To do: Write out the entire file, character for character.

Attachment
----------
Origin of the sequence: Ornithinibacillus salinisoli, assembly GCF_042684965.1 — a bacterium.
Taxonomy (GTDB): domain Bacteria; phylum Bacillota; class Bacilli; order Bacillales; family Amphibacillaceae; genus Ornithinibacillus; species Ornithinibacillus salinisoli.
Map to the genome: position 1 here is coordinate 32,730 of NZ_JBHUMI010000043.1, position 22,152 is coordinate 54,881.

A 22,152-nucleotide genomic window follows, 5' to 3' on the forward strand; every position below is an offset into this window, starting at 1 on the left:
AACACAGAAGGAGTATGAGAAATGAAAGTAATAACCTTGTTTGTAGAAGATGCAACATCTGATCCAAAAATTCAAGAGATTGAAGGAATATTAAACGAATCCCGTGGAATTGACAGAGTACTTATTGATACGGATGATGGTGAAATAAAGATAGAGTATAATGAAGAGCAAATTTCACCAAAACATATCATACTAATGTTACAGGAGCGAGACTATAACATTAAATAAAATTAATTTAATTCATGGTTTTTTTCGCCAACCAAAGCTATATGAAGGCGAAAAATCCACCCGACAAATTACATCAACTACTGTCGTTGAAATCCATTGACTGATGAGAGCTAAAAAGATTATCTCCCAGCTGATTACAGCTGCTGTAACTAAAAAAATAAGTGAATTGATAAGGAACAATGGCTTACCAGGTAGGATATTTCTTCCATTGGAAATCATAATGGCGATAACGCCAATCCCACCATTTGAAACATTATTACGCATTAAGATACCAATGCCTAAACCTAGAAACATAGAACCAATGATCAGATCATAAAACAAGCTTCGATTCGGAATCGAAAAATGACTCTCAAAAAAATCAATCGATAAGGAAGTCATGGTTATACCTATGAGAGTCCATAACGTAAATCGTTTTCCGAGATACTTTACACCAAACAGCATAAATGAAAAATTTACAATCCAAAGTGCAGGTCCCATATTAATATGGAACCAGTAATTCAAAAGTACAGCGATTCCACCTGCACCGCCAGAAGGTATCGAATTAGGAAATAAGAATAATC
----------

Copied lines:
Origin of the sequence: Ornithinibacillus salinisoli, assembly GCF_042684965.1 — a bacterium.
Taxonomy (GTDB): domain Bacteria; phylum Bacillota; class Bacilli; order Bacillales; family Amphibacillaceae; genus Ornithinibacillus; species Ornithinibacillus salinisoli.
Map to the genome: position 1 here is coordinate 32,730 of NZ_JBHUMI010000043.1, position 22,152 is coordinate 54,881.

A 22,152-nucleotide genomic window follows, 5' to 3' on the forward strand; every position below is an offset into this window, starting at 1 on the left:
AACACAGAAGGAGTATGAGAAATGAAAGTAATAACCTTGTTTGTAGAAGATGCAACATCTGATCCAAAAATTCAAGAGATTGAAGGAATATTAAACGAATCCCGTGGAATTGACAGAGTACTTATTGATACGGATGATGGTGAAATAAAGATAGAGTATAATGAAGAGCAAATTTCACCAAAACATATCATACTAATGTTACAGGAGCGAGACTATAACATTAAATAAAATTAATTTAATTCATGGTTTTTTTCGCCAACCAAAGCTATATGAAGGCGAAAAATCCACCCGACAAATTACATCAACTACTGTCGTTGAAATCCATTGACTGATGAGAGCTAAAAAGATTATCTCCCAGCTGATTACAGCTGCTGTAACTAAAAAAATAAGTGAATTGATAAGGAACAATGGCTTACCAGGTAGGATATTTCTTCCATTGGAAATCATAATGGCGATAACGCCAATCCCACCATTTGAAACATTATTACGCATTAAGATACCAATGCCTAAACCTAGAAACATAGAACCAATGATCAGATCATAAAACAAGCTTCGATTCGGAATCGAAAAATGACTCTCAAAAAAATCAATCGATAAGGAAGTCATGGTTATACCTATGAGAGTCCATAACGTAAATCGTTTTCCGAGATACTTTACACCAAACAGCATAAATGAAAAATTTACAATCCAAAGTGCAGGTCCCATATTAATATGGAACCAGTAATTCAAAAGTACAGCGATTCCACCTGCACCGCCAGAAGGTATCGAATTAGGAAATAAGAATAATC